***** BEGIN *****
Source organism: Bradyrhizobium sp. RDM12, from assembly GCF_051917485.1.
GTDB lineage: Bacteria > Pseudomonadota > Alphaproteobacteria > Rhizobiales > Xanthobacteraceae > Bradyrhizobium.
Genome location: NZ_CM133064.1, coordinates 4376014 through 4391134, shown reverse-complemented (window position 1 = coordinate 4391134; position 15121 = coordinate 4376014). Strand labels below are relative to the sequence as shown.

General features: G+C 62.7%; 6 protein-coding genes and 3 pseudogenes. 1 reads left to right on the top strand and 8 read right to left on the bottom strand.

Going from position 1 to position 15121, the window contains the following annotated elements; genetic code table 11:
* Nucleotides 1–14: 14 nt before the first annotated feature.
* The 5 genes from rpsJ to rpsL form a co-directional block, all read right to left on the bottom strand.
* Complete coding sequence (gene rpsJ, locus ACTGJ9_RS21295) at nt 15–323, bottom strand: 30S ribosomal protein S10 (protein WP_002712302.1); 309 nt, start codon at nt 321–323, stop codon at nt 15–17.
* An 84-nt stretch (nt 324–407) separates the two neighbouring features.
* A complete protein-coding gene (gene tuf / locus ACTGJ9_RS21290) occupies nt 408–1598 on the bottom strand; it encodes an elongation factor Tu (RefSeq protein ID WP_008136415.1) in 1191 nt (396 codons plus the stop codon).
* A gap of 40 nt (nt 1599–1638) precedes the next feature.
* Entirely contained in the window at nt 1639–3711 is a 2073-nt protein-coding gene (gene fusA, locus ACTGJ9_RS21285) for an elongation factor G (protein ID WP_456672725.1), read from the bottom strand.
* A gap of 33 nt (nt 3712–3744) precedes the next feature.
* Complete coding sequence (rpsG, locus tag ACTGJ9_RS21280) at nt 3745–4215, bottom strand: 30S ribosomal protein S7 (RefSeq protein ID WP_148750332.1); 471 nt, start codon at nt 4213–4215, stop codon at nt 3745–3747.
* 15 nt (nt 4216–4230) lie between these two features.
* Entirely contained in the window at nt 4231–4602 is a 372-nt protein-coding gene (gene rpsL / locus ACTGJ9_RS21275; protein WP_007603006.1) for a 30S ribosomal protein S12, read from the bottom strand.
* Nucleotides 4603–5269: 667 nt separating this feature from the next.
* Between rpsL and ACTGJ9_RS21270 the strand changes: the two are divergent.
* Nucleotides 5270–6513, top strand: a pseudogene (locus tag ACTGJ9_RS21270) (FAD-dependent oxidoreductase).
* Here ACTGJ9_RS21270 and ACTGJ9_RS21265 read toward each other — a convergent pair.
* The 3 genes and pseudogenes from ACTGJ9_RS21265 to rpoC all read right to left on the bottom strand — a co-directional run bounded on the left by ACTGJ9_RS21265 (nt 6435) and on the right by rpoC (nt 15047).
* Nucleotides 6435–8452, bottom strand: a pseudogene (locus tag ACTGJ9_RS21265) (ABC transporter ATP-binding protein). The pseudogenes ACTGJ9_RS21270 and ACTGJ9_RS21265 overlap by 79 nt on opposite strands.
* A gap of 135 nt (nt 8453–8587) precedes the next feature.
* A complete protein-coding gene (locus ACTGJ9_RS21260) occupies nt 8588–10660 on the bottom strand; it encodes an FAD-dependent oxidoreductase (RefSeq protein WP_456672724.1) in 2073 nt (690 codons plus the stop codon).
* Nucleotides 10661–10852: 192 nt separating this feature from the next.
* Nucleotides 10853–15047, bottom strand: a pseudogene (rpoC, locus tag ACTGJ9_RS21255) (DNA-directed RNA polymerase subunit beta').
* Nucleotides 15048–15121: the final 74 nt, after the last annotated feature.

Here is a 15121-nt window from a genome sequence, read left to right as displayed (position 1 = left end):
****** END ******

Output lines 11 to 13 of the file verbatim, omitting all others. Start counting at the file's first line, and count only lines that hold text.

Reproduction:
* A gap of 40 nt (nt 1599–1638) precedes the next feature.
* Entirely contained in the window at nt 1639–3711 is a 2073-nt protein-coding gene (gene fusA, locus ACTGJ9_RS21285) for an elongation factor G (protein ID WP_456672725.1), read from the bottom strand.
* A gap of 33 nt (nt 3712–3744) precedes the next feature.